“To date, they have been commissioned which was really great for me because I got to go into the film studio, in most of those cases. They were able to show me clips of what they were working on and say, ‘Here’s the kind of song that we need. Here are the main points you can maybe touch on, in the lyrics.’ But it can’t be too directly about the film, so there’s definitely a happy balance. I really enjoy when I do my ‘homework’ and have set parameters that I have to work in. I find that a fun challenge.”
Do you find it more challenging than writing material for your own projects?
“I almost think writing for a film is a little easier because I don’t usually find myself messing around with ideas that are so ‘out there’. I know exactly what I need to do and I’ll have a gameplan, starting out, which is definitely nice.”
Do you come up lyrics while you’re in the studio?
“Well, 90 percent of the time I’ll have a working, instrumental demo of a song, with some sort of melody – just jibberish, like ‘dah-da-dah’ vocal sounds; kind of what I’m thinking in terms of the register. Then I’ll leave that demo on the computer, maybe put it on my phone and take it with me. I leave it alone for a week or two, depending on the scenario and live with it. Then I come back later and craft a vocal melody, sort out the notes I want to hear first, and then I’ll plug in the actual lyrics after that.”
There are clear religious messages in this album. Has that always been a part in your music and you’ve just got more confidence to be open about this now?
“Yeah that’s definitely fair to say. When I sat down to write this album, I looked back on the past four or five years of music and thought this is the perfect time to put myself out there and just be as honest and vulnerable as I want to be. My faith is something that is so important to me. Certainly my goal is not to preach fire and brimstone, or anything like that, but just put it out there that it’s an honest thing. If I made that fact secret, I’d feel weird about it, I’d feel like I’m wearing a mask. It just felt very natural.”
A LOT OF THE TIME, I’LL START WRITING NEW IDEAS WHEN I’M IN JAPAN
You frequently reference nature and the in your songs. What do you think inspires these lyrical ideas?
“When I first started writing music, I grew up in a small town and we didn’t have very much money to travel and didn’t take many vacations. So I largely wrote about things I’d never experienced: the ocean, things I might see on the coasts of the U.S. and all the different cities I’d never been to and I always wondered about. That’s where I began pulling inspiration from. Now, years later I’ve been so blessed to travel to a lot of the places that I only dreamed about before, I have this whole new wealth of lyrical inspiration to pull from. Now I know exactly what Seattle is like, and what New York and Sydney, Australia is like. So I could almost re-write all those songs over again and touch on what I thought it was and what it is.”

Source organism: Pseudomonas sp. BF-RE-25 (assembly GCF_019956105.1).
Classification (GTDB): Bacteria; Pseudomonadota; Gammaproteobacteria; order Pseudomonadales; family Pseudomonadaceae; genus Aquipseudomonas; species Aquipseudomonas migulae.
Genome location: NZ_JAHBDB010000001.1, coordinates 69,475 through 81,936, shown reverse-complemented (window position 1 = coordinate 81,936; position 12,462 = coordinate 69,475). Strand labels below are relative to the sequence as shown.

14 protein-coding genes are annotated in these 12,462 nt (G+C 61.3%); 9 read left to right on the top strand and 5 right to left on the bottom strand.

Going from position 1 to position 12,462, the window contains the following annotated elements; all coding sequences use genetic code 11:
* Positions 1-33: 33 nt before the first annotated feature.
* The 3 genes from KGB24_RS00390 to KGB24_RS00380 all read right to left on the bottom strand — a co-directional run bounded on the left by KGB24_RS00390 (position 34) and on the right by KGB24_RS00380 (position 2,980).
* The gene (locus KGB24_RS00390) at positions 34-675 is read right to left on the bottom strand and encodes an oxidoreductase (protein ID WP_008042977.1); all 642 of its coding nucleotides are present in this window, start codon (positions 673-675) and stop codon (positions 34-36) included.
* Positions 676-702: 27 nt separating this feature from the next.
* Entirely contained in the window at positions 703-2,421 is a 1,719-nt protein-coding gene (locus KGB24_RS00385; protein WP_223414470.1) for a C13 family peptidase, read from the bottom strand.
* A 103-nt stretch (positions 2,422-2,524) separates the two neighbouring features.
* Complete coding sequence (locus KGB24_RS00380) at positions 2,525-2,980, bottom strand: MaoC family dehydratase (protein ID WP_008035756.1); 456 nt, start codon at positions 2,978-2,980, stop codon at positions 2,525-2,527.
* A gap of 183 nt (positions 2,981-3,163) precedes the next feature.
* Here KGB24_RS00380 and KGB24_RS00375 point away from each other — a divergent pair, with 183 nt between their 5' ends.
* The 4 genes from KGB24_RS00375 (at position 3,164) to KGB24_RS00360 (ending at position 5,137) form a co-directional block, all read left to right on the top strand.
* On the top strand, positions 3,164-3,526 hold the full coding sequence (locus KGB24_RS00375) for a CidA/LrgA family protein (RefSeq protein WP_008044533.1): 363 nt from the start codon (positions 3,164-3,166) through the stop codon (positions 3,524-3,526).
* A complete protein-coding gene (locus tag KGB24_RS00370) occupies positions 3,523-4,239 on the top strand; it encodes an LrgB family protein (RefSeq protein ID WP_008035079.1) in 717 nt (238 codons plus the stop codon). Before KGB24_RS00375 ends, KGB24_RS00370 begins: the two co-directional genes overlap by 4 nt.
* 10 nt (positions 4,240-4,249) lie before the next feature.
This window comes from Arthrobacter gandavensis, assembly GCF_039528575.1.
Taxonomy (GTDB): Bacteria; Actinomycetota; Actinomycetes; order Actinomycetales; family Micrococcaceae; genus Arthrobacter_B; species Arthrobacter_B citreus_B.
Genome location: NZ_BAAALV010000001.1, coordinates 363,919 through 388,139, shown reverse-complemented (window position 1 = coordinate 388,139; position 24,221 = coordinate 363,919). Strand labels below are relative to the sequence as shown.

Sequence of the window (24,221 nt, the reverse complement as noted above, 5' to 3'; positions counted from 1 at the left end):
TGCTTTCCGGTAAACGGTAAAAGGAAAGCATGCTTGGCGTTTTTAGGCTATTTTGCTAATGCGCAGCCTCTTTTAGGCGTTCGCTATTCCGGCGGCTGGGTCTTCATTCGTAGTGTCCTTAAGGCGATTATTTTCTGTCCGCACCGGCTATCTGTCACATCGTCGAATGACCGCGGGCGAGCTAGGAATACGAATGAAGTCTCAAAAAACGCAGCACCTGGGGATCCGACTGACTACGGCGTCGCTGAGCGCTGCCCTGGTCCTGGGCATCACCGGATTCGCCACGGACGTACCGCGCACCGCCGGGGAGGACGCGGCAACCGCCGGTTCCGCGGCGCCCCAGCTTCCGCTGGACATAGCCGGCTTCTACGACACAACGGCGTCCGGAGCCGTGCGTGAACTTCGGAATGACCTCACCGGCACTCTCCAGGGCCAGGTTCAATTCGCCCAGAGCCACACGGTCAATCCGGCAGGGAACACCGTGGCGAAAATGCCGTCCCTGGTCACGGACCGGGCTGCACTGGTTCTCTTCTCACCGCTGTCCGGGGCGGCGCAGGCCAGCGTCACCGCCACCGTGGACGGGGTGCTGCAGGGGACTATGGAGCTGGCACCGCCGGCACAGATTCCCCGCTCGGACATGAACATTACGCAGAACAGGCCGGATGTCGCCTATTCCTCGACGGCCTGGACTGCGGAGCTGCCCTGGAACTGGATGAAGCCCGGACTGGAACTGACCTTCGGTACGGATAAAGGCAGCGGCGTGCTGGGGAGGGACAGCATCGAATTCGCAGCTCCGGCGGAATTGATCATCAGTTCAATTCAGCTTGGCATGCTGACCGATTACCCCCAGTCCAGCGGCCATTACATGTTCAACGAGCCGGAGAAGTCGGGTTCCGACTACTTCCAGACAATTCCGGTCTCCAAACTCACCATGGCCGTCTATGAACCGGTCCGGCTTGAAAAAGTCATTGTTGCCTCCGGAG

We read that Mobile Orchestra was ‘musically conceived everywhere from airports and hotels to tour buses’.
“Yeah, it’s all done on the laptop with my headphones, whenever I’m out on the road. A lot of the time, I’ll start writing new ideas when I’m in Japan. We do a lot of touring over in Asia and we usually fly from the States directly to Tokyo – that’s kind of the first stop and, depending on where the show is, we’ll go on from there. So we usually have a day or two off in Tokyo and, to me, there’s something about the atmosphere there that’s really conducive to being creative. The funny thing about touring Asia is, of course, you have to fly from city to city, so there’s a lot of downtime on the plane.”
When you have featured vocalists – like Aloe Blacc, Hanson, Jake Owen, Sarah Russell and Britt Nicole – do you write the songs differently, thinking about who might sing on them?
“On this album, I think nine times out of ten, I had a working demo of a song more or less finished in the eleventh hour stage. Then I just thought of the artist that would sound great on the song, and sent them the demo to see what they think. So I guess it was very much spontaneous in that way. None of the songs were written with a specific artist in mind. I was just lucky to work with every artist that was so gracious to lend their talent to this album.”